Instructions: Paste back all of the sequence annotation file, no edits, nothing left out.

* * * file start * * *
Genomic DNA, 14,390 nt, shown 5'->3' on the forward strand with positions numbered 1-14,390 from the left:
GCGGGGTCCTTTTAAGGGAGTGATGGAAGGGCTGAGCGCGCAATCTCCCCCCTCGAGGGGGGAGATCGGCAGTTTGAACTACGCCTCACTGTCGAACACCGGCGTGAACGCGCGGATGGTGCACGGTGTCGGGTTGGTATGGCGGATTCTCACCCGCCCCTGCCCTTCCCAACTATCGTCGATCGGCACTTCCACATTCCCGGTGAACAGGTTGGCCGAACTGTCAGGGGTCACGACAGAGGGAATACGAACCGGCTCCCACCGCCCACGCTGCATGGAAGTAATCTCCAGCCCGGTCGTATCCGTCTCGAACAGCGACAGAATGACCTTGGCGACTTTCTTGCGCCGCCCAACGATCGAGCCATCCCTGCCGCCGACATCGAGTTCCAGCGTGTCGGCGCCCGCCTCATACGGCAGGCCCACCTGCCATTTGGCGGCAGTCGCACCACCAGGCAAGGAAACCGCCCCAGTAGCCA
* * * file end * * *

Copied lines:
Genomic DNA, 14,390 nt, shown 5'->3' on the forward strand with positions numbered 1-14,390 from the left:
GCGGGGTCCTTTTAAGGGAGTGATGGAAGGGCTGAGCGCGCAATCTCCCCCCTCGAGGGGGGAGATCGGCAGTTTGAACTACGCCTCACTGTCGAACACCGGCGTGAACGCGCGGATGGTGCACGGTGTCGGGTTGGTATGGCGGATTCTCACCCGCCCCTGCCCTTCCCAACTATCGTCGATCGGCACTTCCACATTCCCGGTGAACAGGTTGGCCGAACTGTCAGGGGTCACGACAGAGGGAATACGAACCGGCTCCCACCGCCCACGCTGCATGGAAGTAATCTCCAGCCCGGTCGTATCCGTCTCGAACAGCGACAGAATGACCTTGGCGACTTTCTTGCGCCGCCCAACGATCGAGCCATCCCTGCCGCCGACATCGAGTTCCAGCGTGTCGGCGCCCGCCTCATACGGCAGGCCCACCTGCCATTTGGCGGCAGTCGCACCACCAGGCAAGGAAACCGCCCCAGTAGCCA